Reflection: Developing a Conceptual Understanding Phase Change - Section 1: Introduction


Schema Reflection

There are few people who are not comfortable with the idea that ice melts. However, start to scratch the surface of this seemingly simple concept and you’ll find a higher level of complex ideas than meets the eye. For example, water is made of particles that have varying levels of organization and energy depending on its phase, and temperature change and phase change do not necessarily happen simultaneously. In this lab, I often hear students say that it was boring. “All we did was watch ice melt and our hands got tired from all the stirring.” However, when we link this seemingly simple lab to vocabulary words like boiling point or phase change, everyone starts off with a similar experience, a mental picture, and a graphical representation to apply these words. This is the power and importance of schema (e.g. a concrete experience upon which to apply conceptual learning). People learn from reading by applying what they know to what is on the page. In the abstract world of chemistry, any time I can give students schema I do because it increases their reading comprehension, which in turn increases their learning. For more information about schema, consider reading the article Key Comprehension Strategies to Teach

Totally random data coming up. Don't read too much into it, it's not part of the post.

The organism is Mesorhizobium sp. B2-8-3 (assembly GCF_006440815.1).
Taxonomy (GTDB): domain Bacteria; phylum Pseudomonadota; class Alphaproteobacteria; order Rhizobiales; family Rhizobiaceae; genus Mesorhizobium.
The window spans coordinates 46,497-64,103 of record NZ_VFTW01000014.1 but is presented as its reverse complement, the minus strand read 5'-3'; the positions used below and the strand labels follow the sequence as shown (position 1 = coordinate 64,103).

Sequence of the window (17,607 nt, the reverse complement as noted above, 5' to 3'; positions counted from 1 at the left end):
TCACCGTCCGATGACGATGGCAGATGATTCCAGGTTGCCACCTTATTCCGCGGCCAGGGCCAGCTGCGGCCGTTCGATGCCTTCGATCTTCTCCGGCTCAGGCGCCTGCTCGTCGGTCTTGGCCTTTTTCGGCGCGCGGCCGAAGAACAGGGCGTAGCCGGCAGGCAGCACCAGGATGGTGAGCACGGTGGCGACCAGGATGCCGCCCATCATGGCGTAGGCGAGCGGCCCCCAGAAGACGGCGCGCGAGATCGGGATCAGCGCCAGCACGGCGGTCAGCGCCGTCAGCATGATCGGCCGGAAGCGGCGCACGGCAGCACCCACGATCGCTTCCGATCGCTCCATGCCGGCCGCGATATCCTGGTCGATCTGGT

The Importance of Schema
  Developing a Conceptual Understanding: The Importance of Schema
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Phase Change

Unit 1: Chemical and Physical Properties
Lesson 9 of 11

Objective: Students will be able to model phase change using relevant scientific vocabulary.

Big Idea: Phase changes result in rearrangement of a substance's particles and changes in the particles' energy. A phase change diagram shows temperature and phase changes do not happen concurrently.

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  60 minutes
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